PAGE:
I had about three quarters of an hour with the Prime Minister. I told him the reason I had wanted to see him was mainly personal but that it had wider repercussions which justified my taking up his time.
I then told him that my time was very nearly run out  and as it was possible my Prime Minister might ask me to continue there were two specific questions I wanted to clear up with him before making up my mind whether I would agree to go on. The first question was whether he had any personal dislike to me; and the second was whether he felt any resentment or antagonism because of the Note I had sent to him with regard to the War Cabinet, in August last.
With regard to the first question the Prime Minister was almost overwhelming in his assurances of his regard for me personally and he referred to the fact of the many years we had known one another.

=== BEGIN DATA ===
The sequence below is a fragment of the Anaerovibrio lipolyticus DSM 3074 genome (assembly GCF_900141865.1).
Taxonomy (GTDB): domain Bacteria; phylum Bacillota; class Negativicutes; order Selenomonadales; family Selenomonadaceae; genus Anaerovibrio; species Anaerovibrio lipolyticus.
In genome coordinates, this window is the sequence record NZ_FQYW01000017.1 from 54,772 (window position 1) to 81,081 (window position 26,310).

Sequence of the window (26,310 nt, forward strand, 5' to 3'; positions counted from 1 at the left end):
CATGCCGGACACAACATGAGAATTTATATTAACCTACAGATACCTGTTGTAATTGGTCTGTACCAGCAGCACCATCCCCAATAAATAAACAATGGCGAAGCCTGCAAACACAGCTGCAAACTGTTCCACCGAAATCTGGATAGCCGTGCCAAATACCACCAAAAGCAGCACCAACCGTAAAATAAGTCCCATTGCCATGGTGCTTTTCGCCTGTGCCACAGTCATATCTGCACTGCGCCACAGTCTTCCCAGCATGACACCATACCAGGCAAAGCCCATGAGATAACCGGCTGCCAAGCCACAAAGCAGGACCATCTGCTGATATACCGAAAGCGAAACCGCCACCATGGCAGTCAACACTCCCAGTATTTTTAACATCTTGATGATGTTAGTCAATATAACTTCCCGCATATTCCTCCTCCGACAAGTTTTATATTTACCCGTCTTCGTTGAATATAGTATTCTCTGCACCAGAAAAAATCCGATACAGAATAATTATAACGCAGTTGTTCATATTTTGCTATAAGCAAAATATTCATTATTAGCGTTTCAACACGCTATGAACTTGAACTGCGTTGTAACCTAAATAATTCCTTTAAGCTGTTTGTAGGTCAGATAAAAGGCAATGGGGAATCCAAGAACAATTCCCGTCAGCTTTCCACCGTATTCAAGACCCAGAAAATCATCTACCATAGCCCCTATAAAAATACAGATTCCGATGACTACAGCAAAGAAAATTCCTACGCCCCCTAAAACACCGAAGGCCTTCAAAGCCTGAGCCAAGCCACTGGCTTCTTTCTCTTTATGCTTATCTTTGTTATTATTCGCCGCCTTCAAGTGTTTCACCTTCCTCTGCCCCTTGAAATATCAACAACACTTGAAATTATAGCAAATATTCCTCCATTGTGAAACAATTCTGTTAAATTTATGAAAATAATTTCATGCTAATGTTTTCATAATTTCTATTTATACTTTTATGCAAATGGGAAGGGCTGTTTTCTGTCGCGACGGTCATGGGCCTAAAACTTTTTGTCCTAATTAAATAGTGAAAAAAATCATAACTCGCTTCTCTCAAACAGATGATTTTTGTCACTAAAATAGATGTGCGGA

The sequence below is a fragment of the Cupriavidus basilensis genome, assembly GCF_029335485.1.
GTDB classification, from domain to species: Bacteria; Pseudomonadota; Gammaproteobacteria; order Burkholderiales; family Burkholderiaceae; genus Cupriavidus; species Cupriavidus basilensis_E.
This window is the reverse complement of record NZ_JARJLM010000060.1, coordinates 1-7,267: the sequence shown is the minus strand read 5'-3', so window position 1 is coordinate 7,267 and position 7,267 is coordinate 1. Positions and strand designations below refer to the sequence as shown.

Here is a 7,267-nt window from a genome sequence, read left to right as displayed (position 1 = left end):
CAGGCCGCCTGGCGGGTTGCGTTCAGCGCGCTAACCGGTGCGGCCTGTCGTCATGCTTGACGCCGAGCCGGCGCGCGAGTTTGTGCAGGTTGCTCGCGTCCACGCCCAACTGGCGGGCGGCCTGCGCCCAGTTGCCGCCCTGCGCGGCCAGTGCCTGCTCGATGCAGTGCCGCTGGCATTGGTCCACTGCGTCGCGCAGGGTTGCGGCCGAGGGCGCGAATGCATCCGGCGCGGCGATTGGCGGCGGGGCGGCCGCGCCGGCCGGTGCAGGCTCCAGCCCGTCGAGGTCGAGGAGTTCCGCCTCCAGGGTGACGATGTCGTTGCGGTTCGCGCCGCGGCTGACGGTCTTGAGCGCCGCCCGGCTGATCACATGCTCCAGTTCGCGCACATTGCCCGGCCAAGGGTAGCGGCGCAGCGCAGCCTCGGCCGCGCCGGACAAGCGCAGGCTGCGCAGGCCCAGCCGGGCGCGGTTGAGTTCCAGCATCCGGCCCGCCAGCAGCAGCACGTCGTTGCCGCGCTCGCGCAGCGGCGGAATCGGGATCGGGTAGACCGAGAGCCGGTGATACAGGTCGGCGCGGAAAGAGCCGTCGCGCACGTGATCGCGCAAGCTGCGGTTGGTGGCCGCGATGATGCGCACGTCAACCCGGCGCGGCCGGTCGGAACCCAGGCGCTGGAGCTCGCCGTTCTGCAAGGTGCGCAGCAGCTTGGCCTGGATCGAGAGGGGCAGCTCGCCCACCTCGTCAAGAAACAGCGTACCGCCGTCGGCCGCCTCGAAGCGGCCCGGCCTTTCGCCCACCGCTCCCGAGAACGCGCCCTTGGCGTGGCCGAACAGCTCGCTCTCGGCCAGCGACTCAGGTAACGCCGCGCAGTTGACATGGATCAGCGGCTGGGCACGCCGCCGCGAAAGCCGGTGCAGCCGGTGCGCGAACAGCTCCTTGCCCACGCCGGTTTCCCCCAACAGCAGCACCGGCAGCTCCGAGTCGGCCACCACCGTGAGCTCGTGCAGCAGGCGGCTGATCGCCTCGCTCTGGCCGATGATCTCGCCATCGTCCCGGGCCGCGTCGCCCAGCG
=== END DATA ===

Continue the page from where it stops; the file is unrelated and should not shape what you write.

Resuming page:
With regard to the second he said 'Oh! that is the Memorandum in which you said I was a very good Prime Minister for the emotional period of the war'. This was somewhat of a travesty of what I had said in the Memorandum but it showed quite clearly that he had it in his mind and that it had caused him some feeling. He said, however, that he had no resentment or antagonism towards me with regard to the Note I had sent him-that he disagreed with it entirely and then started on a dissertation justifying the way in which he ran his Government.
I rather interrupted this on the basis that the question was really not whether I was right or talking nonsense, the matter was one as to the Prime Minister's attitude towards me, because of what I had said. I then told the Prime Minister that I had realised that he would be in complete disagreement with what I had said and I rather expected him to send for me and ask me what the hell I thought I was talking about and that in any event it was none of my business how he ran his Government. This, however, he had not done and I had really heard nothing with regard to the matter which had left the impression on my mind that possibly he was resentful of my action.